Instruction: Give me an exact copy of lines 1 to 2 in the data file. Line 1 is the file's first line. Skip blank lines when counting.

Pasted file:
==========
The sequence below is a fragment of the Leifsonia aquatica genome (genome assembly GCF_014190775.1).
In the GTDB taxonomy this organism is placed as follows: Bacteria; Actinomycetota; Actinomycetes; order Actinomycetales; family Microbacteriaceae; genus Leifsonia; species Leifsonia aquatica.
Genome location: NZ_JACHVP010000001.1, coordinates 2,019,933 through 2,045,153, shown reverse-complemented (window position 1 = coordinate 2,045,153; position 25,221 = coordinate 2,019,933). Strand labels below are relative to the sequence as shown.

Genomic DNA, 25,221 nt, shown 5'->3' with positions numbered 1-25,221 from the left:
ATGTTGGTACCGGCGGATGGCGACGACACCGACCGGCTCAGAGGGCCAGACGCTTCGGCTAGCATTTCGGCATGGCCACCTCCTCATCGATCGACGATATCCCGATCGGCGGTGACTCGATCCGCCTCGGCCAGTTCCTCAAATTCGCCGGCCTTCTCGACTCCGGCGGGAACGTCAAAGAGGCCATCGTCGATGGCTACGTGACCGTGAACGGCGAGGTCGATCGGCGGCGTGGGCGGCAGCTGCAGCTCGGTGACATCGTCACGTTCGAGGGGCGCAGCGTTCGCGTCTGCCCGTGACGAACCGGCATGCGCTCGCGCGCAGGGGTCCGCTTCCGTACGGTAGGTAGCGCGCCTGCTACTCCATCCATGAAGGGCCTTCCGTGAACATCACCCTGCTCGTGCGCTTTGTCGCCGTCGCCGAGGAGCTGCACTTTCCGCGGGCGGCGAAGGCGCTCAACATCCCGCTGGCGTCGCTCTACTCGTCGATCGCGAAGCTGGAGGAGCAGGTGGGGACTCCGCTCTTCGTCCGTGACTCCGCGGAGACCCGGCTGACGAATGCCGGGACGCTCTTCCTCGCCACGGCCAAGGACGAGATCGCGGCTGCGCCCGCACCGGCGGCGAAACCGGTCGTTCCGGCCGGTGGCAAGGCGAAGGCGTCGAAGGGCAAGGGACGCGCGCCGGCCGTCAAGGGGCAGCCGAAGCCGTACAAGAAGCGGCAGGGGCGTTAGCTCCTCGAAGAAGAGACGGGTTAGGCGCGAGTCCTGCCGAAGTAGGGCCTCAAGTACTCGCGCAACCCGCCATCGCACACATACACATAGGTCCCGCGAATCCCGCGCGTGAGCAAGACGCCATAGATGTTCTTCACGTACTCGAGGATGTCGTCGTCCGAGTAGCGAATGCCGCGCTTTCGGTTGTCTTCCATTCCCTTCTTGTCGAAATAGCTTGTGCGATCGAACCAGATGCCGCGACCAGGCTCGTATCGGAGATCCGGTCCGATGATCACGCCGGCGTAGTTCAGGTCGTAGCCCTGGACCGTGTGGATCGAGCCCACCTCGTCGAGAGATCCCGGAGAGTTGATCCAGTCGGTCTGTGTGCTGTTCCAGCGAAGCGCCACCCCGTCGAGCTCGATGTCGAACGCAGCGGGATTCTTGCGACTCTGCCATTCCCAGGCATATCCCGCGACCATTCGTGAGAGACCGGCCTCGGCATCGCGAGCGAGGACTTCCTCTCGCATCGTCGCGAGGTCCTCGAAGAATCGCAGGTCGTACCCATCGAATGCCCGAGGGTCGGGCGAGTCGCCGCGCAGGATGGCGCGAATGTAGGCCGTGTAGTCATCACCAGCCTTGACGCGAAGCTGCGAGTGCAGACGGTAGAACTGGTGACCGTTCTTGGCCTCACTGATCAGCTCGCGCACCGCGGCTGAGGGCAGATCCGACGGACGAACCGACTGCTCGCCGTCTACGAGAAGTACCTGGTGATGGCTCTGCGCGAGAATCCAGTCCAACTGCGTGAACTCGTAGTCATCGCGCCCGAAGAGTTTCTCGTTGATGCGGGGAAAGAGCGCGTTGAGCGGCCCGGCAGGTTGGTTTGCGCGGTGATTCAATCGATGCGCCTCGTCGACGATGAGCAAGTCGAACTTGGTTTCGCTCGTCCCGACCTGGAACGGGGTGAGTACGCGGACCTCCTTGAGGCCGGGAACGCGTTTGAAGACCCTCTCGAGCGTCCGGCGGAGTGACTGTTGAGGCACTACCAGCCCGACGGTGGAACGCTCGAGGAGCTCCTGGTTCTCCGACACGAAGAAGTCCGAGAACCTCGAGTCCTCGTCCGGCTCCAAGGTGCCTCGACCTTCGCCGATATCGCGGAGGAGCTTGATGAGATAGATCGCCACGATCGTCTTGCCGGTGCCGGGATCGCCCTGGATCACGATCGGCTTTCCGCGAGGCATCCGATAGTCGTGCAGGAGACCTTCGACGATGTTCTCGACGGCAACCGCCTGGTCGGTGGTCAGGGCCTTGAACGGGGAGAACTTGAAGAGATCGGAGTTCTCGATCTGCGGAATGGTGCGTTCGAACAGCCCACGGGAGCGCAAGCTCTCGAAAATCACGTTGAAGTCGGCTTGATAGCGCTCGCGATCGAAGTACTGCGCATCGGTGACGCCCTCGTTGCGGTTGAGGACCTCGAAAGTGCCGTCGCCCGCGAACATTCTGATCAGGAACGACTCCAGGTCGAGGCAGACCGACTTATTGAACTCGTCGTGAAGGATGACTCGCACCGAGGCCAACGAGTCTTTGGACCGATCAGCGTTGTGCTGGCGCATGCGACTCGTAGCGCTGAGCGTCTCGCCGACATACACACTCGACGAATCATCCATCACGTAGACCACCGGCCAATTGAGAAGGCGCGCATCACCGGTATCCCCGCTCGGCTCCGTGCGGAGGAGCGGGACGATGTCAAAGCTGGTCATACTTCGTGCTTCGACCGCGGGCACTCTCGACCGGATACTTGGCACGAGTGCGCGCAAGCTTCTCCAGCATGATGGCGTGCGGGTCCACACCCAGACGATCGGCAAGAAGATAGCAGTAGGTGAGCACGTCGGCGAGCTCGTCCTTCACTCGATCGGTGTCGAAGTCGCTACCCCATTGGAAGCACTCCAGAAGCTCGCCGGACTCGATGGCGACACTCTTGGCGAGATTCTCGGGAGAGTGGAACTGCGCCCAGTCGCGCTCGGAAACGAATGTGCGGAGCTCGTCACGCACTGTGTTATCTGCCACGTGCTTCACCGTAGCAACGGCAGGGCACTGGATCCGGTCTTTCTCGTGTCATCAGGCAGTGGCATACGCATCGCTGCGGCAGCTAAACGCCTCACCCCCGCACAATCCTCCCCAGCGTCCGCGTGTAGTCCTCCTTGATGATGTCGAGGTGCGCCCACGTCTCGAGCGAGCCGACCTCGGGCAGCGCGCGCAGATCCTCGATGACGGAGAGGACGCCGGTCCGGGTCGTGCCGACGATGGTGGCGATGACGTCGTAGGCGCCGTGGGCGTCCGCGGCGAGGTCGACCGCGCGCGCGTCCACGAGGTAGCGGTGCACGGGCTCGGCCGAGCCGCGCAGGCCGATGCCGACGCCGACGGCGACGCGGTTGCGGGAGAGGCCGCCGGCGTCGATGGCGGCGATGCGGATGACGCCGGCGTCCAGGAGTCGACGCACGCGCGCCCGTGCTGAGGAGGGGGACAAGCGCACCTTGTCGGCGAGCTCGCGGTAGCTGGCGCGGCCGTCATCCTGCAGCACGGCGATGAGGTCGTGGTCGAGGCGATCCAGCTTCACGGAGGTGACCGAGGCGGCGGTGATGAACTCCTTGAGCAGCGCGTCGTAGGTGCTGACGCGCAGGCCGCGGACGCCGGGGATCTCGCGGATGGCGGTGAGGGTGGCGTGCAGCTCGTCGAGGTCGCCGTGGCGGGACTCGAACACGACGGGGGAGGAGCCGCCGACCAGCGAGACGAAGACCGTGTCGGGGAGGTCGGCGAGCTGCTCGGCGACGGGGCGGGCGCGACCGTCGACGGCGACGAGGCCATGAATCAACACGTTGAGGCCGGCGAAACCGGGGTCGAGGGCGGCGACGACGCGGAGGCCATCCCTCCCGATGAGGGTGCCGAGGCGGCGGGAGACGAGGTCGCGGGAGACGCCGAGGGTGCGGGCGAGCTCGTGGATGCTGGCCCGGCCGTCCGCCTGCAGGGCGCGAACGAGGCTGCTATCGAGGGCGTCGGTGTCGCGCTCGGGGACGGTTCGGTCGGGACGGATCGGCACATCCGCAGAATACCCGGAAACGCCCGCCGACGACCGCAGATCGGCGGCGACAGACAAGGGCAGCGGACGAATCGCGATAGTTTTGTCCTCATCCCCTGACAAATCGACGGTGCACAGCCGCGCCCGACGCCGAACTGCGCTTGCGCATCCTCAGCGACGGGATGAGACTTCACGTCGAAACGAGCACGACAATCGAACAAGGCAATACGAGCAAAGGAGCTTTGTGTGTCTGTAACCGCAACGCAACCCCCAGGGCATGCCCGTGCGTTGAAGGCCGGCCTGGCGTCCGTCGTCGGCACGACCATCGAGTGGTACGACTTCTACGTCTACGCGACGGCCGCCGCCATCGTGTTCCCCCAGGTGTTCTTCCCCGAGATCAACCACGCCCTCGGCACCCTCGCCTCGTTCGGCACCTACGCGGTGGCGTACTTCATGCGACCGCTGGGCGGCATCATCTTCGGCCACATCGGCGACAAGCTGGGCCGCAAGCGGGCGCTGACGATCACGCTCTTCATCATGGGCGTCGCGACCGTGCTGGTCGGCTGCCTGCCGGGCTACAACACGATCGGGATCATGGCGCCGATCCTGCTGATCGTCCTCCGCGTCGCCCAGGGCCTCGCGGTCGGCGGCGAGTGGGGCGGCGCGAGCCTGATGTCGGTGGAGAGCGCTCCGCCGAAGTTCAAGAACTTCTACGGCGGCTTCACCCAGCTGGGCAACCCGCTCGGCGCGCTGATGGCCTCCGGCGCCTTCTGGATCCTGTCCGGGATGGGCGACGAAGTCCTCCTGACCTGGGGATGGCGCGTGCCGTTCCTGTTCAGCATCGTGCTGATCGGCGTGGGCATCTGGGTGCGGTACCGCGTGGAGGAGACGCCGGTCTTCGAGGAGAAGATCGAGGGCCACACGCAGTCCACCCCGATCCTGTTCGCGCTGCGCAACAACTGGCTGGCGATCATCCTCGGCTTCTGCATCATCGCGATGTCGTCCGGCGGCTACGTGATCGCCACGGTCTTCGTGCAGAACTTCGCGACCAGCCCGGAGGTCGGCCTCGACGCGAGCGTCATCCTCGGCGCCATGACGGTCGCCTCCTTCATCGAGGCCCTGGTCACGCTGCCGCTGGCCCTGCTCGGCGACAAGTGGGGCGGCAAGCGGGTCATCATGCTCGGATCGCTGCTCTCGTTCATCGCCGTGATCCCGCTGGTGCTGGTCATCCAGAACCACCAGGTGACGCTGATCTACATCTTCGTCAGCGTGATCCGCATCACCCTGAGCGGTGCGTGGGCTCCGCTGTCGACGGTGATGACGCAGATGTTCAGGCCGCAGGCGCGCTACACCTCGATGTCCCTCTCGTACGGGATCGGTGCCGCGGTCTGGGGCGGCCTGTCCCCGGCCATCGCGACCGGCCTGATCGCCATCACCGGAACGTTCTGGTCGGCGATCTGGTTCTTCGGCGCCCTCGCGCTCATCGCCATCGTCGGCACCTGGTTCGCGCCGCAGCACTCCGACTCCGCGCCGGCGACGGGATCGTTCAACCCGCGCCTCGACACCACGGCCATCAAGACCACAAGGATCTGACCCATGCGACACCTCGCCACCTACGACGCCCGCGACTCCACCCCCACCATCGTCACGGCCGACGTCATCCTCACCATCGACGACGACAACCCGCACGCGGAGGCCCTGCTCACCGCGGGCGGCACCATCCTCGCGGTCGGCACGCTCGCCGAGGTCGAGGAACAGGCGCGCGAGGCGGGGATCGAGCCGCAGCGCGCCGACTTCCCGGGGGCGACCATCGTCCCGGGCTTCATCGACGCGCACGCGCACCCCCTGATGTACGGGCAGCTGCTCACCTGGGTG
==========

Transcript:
The sequence below is a fragment of the Leifsonia aquatica genome (genome assembly GCF_014190775.1).
In the GTDB taxonomy this organism is placed as follows: Bacteria; Actinomycetota; Actinomycetes; order Actinomycetales; family Microbacteriaceae; genus Leifsonia; species Leifsonia aquatica.